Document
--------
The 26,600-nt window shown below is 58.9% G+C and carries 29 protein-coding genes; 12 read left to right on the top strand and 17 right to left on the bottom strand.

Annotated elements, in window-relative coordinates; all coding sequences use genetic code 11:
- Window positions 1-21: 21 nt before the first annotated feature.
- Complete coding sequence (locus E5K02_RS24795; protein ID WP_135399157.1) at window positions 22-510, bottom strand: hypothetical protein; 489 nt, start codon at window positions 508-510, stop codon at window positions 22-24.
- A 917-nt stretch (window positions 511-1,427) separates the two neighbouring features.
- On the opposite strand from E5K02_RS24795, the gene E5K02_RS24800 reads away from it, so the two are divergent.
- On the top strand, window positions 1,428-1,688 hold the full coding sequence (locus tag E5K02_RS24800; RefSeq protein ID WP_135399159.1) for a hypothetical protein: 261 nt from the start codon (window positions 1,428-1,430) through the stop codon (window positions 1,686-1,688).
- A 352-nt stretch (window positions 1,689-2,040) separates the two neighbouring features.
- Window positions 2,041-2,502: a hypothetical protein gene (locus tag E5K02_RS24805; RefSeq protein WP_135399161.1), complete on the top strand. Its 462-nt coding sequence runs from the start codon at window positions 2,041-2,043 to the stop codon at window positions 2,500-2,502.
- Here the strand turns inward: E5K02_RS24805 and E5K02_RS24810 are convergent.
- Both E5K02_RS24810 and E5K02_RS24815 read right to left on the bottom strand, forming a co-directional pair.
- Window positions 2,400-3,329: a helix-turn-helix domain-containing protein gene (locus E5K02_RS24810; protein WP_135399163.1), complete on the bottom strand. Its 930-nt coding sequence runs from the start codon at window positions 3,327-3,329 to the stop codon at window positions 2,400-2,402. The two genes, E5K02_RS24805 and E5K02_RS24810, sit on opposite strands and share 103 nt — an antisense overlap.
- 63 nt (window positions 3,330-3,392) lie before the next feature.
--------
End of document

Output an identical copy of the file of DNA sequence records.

The 26,600-nt window shown below is 58.9% G+C and carries 29 protein-coding genes; 12 read left to right on the top strand and 17 right to left on the bottom strand.

Annotated elements, in window-relative coordinates; all coding sequences use genetic code 11:
- Window positions 1-21: 21 nt before the first annotated feature.
- Complete coding sequence (locus E5K02_RS24795; protein ID WP_135399157.1) at window positions 22-510, bottom strand: hypothetical protein; 489 nt, start codon at window positions 508-510, stop codon at window positions 22-24.
- A 917-nt stretch (window positions 511-1,427) separates the two neighbouring features.
- On the opposite strand from E5K02_RS24795, the gene E5K02_RS24800 reads away from it, so the two are divergent.
- On the top strand, window positions 1,428-1,688 hold the full coding sequence (locus tag E5K02_RS24800; RefSeq protein ID WP_135399159.1) for a hypothetical protein: 261 nt from the start codon (window positions 1,428-1,430) through the stop codon (window positions 1,686-1,688).
- A 352-nt stretch (window positions 1,689-2,040) separates the two neighbouring features.
- Window positions 2,041-2,502: a hypothetical protein gene (locus tag E5K02_RS24805; RefSeq protein WP_135399161.1), complete on the top strand. Its 462-nt coding sequence runs from the start codon at window positions 2,041-2,043 to the stop codon at window positions 2,500-2,502.
- Here the strand turns inward: E5K02_RS24805 and E5K02_RS24810 are convergent.
- Both E5K02_RS24810 and E5K02_RS24815 read right to left on the bottom strand, forming a co-directional pair.
- Window positions 2,400-3,329: a helix-turn-helix domain-containing protein gene (locus E5K02_RS24810; protein WP_135399163.1), complete on the bottom strand. Its 930-nt coding sequence runs from the start codon at window positions 3,327-3,329 to the stop codon at window positions 2,400-2,402. The two genes, E5K02_RS24805 and E5K02_RS24810, sit on opposite strands and share 103 nt — an antisense overlap.
- 63 nt (window positions 3,330-3,392) lie before the next feature.